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For the millions in the midst of the seven stages of mourning for the end of the Harry Potter era, take heart.
In her first tell-all interview since the release of “Harry Potter and the Deathly Hallows,” J.K. Rowling told TODAY’s Meredith Vieira she “probably will” publish a Potter encyclopedia, promising many more details about her beloved characters and the fate of the wizarding world beyond the few clues provided in the seventh book’s epilogue.
“I suppose I have [started] because the raw material is all in my notes,” Rowling said.
The encyclopedia would include back stories of characters she has already written but had to cut for the sake of narrative arc (“I've said before that Dean Thomas had a much more interesting history than ever appeared in the books”), as well as details about the characters who survive “Deathly Hallows,” characters who continue to live on in Rowling’s mind in a clearly defined magical world.
Hogwarts, for example, has a new headmaster (“McGonagall was really getting on a bit”), and Rowling said she can see Harry going back to give the “odd talk” on Defense Against the Dark Arts. That class, by the way, is now led by a permanent professor, since Voldemort’s death broke the jinx that didn’t allow a teacher to remain in the position for more than a year.
Rowling freely offered up these details to Vieira and the 14 fans who asked her questions at Edinburgh Castle in Scotland on Tuesday. In fact, now that she is now longer burdened with guarding the secrets of Book 7, Rowling seemed to delight in discussing her plot choices and clearing up the mysteries that have previously surrounded the books. The character Rowling couldn’t bear to kill One of the big stories that has been floating among fans for more than a year is that one character gets a reprieve from death, while two others Rowling didn’t intend to kill end up dying in “Deathly Hallows.” “Mr. Weasley, he was the person who got a reprieve,” Rowling said. “When I sketched out the books, Mr. Weasley was due to die in Book 5.”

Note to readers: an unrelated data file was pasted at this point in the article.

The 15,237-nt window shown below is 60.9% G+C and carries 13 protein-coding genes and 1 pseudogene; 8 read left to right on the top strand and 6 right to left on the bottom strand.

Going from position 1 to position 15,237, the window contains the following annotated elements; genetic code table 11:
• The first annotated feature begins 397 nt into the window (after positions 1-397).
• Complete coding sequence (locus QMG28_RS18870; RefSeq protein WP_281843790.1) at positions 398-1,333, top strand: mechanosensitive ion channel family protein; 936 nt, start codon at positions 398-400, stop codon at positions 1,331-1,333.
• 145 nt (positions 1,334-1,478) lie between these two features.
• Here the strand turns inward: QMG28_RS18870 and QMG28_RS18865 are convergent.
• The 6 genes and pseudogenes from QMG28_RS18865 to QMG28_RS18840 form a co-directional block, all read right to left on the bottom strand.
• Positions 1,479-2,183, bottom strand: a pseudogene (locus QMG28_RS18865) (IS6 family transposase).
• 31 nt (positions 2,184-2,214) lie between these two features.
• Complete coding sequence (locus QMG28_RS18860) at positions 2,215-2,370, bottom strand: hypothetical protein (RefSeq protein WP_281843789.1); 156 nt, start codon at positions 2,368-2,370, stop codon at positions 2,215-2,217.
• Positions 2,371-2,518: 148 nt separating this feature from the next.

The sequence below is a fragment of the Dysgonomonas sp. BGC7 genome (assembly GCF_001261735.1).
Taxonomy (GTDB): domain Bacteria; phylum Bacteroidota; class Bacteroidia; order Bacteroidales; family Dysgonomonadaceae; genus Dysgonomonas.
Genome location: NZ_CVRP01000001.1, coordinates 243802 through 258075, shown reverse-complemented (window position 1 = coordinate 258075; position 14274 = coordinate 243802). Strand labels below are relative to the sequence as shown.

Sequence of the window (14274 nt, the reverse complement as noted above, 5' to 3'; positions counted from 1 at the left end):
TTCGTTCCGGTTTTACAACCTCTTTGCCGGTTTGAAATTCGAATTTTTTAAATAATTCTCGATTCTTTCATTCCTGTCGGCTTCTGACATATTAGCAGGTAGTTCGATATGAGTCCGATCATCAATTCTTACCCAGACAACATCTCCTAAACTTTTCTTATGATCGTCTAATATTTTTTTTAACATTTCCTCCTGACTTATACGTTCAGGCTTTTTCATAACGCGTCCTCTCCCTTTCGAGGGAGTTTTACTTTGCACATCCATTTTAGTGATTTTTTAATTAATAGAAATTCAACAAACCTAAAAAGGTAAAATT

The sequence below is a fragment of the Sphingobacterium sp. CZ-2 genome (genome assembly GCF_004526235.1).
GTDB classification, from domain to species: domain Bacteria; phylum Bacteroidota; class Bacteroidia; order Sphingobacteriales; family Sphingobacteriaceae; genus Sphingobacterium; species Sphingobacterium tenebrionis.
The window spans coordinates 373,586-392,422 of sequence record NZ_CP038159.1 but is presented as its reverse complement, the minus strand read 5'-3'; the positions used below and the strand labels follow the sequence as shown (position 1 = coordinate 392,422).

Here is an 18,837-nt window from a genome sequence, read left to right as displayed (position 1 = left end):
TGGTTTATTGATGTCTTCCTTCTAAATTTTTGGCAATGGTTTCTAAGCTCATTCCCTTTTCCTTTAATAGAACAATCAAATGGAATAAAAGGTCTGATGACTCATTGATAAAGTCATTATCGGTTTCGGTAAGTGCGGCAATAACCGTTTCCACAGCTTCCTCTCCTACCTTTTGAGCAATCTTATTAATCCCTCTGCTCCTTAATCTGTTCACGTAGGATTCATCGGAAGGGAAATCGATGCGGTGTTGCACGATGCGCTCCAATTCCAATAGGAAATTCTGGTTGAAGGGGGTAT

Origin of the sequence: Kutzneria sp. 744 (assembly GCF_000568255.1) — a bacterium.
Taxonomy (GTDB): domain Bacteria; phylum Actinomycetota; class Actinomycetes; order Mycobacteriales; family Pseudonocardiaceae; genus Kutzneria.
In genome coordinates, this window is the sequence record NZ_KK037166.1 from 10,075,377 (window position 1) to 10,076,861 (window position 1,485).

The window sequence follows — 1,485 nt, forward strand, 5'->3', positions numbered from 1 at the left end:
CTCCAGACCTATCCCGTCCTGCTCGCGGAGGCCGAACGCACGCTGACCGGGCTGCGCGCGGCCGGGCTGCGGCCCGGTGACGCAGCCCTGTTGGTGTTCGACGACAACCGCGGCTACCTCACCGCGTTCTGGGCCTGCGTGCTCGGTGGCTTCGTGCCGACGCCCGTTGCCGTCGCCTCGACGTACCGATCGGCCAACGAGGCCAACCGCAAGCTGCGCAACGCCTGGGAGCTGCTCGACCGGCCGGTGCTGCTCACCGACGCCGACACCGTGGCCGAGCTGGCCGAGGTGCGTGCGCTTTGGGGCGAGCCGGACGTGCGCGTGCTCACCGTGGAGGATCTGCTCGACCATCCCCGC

Instead, another father dies in the end of Book 7.
Though Rowling couldn’t bear to kill off Arthur Weasley, that didn't mean the other deaths in the book were easy to take. Given the bloodbath that is “Deathly Hallows,” the writing of it was bound to be an emotional roller coaster.
But nothing in the entire process of the series was more difficult than writing the scene when Harry, accompanied by his lost loved ones — including his parents, James and Lily, and his godfather, Sirius — walks into the forest with the intent of sacrificing his life in the name of defeating Voldemort, Rowling said, adding it is her favorite passage in all seven books.
“I didn't cry as I was writing [that chapter], but when I finished writing, I had an enormous explosion of emotion and I cried and cried and cried,” Rowling said.
“That was partly because of the content — and partly because it had been planned for so long and been roughed out for so long. And to write the definitive version felt like a — a huge climax.”
“The Deathly Hallows” is the climax to the last 17 years of Rowling’s life, a time when she has gone from a single, divorced mother living on public assistance to a happily married mother of three and one of the richest women in the world.
It’s now time to sit back for a bit and enjoy the life that Harry has given her, Rowling said. And, when she’s ready, there’s always that encyclopedia waiting in the wings.
“I’m not going to do it tomorrow because I’d really like a break,” Rowling said, laughing. “So you may be waiting.”
TODAY will air the exclusive interview with J.K. Rowling on Thursday and Friday. Portions are scheduled to air Sunday on “Dateline NBC.”